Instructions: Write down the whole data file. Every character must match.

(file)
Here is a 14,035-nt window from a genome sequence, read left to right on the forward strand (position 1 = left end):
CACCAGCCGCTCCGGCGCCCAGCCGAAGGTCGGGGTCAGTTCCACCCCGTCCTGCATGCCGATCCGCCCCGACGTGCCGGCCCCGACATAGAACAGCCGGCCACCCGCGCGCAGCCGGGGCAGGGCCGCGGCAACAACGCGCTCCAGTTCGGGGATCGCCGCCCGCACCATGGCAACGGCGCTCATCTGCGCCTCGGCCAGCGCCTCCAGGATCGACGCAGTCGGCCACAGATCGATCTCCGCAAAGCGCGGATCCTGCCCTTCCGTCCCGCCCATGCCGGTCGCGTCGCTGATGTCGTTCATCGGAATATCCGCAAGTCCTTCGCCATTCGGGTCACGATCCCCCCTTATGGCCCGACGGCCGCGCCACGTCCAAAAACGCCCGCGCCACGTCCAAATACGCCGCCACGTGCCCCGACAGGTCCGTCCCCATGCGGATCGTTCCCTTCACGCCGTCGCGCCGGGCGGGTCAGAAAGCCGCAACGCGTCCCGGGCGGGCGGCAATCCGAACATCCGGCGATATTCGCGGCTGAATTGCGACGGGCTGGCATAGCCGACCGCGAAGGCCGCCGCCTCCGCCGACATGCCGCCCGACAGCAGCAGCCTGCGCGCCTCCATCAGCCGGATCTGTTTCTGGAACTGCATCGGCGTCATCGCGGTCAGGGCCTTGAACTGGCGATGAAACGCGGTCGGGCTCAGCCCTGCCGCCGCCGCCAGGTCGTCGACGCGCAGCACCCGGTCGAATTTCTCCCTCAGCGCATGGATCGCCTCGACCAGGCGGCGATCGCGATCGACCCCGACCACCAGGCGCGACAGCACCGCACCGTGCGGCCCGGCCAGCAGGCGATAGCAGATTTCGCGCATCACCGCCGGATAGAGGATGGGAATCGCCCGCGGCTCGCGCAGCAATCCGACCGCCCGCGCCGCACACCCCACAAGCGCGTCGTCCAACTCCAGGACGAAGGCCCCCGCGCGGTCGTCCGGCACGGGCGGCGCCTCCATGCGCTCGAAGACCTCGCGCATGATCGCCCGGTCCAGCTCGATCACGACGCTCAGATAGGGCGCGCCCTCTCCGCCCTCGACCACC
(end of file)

Here is a 14,035-nt window from a genome sequence, read left to right on the forward strand (position 1 = left end):
CACCAGCCGCTCCGGCGCCCAGCCGAAGGTCGGGGTCAGTTCCACCCCGTCCTGCATGCCGATCCGCCCCGACGTGCCGGCCCCGACATAGAACAGCCGGCCACCCGCGCGCAGCCGGGGCAGGGCCGCGGCAACAACGCGCTCCAGTTCGGGGATCGCCGCCCGCACCATGGCAACGGCGCTCATCTGCGCCTCGGCCAGCGCCTCCAGGATCGACGCAGTCGGCCACAGATCGATCTCCGCAAAGCGCGGATCCTGCCCTTCCGTCCCGCCCATGCCGGTCGCGTCGCTGATGTCGTTCATCGGAATATCCGCAAGTCCTTCGCCATTCGGGTCACGATCCCCCCTTATGGCCCGACGGCCGCGCCACGTCCAAAAACGCCCGCGCCACGTCCAAATACGCCGCCACGTGCCCCGACAGGTCCGTCCCCATGCGGATCGTTCCCTTCACGCCGTCGCGCCGGGCGGGTCAGAAAGCCGCAACGCGTCCCGGGCGGGCGGCAATCCGAACATCCGGCGATATTCGCGGCTGAATTGCGACGGGCTGGCATAGCCGACCGCGAAGGCCGCCGCCTCCGCCGACATGCCGCCCGACAGCAGCAGCCTGCGCGCCTCCATCAGCCGGATCTGTTTCTGGAACTGCATCGGCGTCATCGCGGTCAGGGCCTTGAACTGGCGATGAAACGCGGTCGGGCTCAGCCCTGCCGCCGCCGCCAGGTCGTCGACGCGCAGCACCCGGTCGAATTTCTCCCTCAGCGCATGGATCGCCTCGACCAGGCGGCGATCGCGATCGACCCCGACCACCAGGCGCGACAGCACCGCACCGTGCGGCCCGGCCAGCAGGCGATAGCAGATTTCGCGCATCACCGCCGGATAGAGGATGGGAATCGCCCGCGGCTCGCGCAGCAATCCGACCGCCCGCGCCGCACACCCCACAAGCGCGTCGTCCAACTCCAGGACGAAGGCCCCCGCGCGGTCGTCCGGCACGGGCGGCGCCTCCATGCGCTCGAAGACCTCGCGCATGATCGCCCGGTCCAGCTCGATCACGACGCTCAGATAGGGCGCGCCCTCTCCGCCCTCGACCACC